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    Covering the latest trends and topics in USB IP.

    I started working on USB in 1995, starting with the world’s first BIOS that supported USB Keyboards and Mice while at Award Software. After a departure into embedded systems software for real-time operating systems, I returned to USB IP cores and software at inSilicon, one of the leading suppliers of USB IP. In 2002, inSilicon was acquired by Synopsys and I’ve been here since. I also served as Chairman of the USB On-The-Go Working Group for the USB Implementers Forum from 2004-2006.

    I received an M.B.A. from Santa Clara University and an M.S. in Engineering from University of California Irvine, and a B.S. in Engineering from the University of Minnesota. I’m a licensed Professional Engineer in Civil Engineering in the State of California
    - Eric Huang

Thunderbolt 1 Flash Drive, Thunderbolt 2 with Enterprise SSD

Posted by Eric Huang on June 22nd, 2013

Thunderbolt 1 Flash Drive

PCWorld reported the demonstration of a Thunderbolt 1 Flash Drive at Computex 2013.  The drive is a prototype.  The prototype is 128GB in size, made by SanDisk, and is considered an SSD, and apparently operates at Thunderbolt 1 speeds.   

The PCWorld article shows a picture of the drive (shown above), but does not show the measured performance.  We can guess that the performance is a maximum of 5.4 Gbps which is the stated speed of SanDisk’s existing 128GB SSDs.

You know from reading earlier blogs  on NAND Flash that the same chips are used in SSDs and their increasing speed.  You know the price of SATA based SSD from Amazon is about $100.

And you know from an earlier blog that a Client side Thunderbolt chip has a list price of about $10.50. (I can’t find the source for this, but when I do I will post it here.)

Assuming the client chip has a SATA interface on one side and Thunderbolt on the other, and assuming an uplift of 40% at least, the price of a 128GB Thunderbolt Flash Drive should be in the range of $120.

Except, since it’s Thunderbolt and volumes are low, the price will probably be more like $300 to make up for the lower volume in sales.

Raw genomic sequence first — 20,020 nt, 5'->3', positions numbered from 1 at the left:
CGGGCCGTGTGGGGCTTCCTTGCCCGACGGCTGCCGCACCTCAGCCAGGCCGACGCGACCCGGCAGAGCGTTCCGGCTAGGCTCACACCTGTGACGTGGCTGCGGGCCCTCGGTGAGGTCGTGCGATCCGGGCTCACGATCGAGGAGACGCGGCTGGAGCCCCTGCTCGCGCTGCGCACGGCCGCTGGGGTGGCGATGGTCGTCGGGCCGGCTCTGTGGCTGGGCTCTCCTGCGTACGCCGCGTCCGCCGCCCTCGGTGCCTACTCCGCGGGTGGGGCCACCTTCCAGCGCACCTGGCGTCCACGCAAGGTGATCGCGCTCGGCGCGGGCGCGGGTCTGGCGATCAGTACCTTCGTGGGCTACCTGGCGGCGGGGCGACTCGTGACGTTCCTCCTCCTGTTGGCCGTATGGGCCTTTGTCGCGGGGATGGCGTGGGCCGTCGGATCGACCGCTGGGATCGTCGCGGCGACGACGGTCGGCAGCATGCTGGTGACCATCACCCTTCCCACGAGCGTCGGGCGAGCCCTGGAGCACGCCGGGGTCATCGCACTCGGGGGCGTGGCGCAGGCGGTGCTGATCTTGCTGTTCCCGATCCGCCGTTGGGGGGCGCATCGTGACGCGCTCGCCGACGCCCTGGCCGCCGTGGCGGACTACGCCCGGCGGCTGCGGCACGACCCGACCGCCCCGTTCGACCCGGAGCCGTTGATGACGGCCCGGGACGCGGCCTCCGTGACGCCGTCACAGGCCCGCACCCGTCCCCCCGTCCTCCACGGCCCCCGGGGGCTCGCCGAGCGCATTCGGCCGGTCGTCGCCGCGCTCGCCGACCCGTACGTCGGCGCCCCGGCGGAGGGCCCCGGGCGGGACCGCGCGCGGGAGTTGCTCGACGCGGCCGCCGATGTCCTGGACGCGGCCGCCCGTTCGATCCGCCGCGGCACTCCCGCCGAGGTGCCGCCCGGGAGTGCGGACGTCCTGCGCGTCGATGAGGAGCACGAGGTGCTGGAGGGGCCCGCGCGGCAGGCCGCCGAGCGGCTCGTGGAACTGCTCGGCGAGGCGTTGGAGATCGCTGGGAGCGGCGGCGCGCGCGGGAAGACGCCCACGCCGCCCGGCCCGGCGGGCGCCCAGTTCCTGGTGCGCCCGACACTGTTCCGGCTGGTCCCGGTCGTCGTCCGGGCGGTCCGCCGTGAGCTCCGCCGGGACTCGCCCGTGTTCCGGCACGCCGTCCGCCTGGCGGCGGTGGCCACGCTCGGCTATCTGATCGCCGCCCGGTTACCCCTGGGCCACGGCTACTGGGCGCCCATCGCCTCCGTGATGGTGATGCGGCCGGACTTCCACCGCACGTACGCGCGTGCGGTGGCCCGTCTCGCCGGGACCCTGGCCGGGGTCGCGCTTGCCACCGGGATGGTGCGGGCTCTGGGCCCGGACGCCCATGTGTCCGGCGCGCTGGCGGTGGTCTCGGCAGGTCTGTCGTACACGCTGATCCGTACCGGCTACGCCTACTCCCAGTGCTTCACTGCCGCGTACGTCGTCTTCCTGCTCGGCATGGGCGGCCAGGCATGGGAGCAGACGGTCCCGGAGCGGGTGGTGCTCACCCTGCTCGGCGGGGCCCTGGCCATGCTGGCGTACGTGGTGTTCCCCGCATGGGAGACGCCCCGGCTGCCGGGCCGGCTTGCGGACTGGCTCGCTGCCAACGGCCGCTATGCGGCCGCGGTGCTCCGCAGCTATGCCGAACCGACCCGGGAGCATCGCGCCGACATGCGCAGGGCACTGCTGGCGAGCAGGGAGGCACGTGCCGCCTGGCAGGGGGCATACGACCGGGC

Now you can buy much cheaper USB 3.0 drive as below.

It should be noted that the drives go no faster than 190 MB per second so they aren’t has fast as the true SanDisk SSD and they don’t use the fast NAND flash. 

My conclusion is that it would be super easy to build a $120 USB 3.0 Flash Drive that is 128 GB in size and run at 400 MBps or 4 Gbps.  And you will sell a lot more USB 3.0 flash drives than you will sell Thunderbolt Flash Drives.  AND it will be differentiated against these other drives based on speed.

And even more interestingly, it proves a 10G USB flash drive is possible.  And both a USB 3.0 or 10G USB flash drive will run as fast as an internal SSD with a SATA interface making is super easy to run programs or access data off an external drive. 

Thunderbolt 2 Demo with Enterprise SSD

At the National Association of Broadcasters, Jason Ziller demonstrated a Thunderbolt 2 with an Enterprise SSD running at 12 Gbps as reported by enGadget.  Jason is the former chair of the USB Implementors Forum and oversaw the successful launch of USB 2.0 back in 1999/2000. So you know he’s not trying to replace USB, just making a complementary standard.

 

 

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Thanks to Rick Jamison

Back in 2007, before the invention of the iPhone and iPad, Rick Jamison asked me to write this blog.   He and Kathy Schmidt Jamison have written a “How To..” guide for beginners in Social Media.  It’s published by our own Synopsys Press.   There’s about 1 page of something I forgotten I had written on pages 95-96.

I would like to thank Rick for inviting me to Blog. You will note that my writing has improved (hard to imagine it was worse) from 2007 when I started (please don’t go back and look at the old ones).

Thank you Rick.  The blog has given me more opportunies.

Like these DAC videos.

More DAC gets Huang’ed

And a movie I’m going to go see in theaters in 2014.

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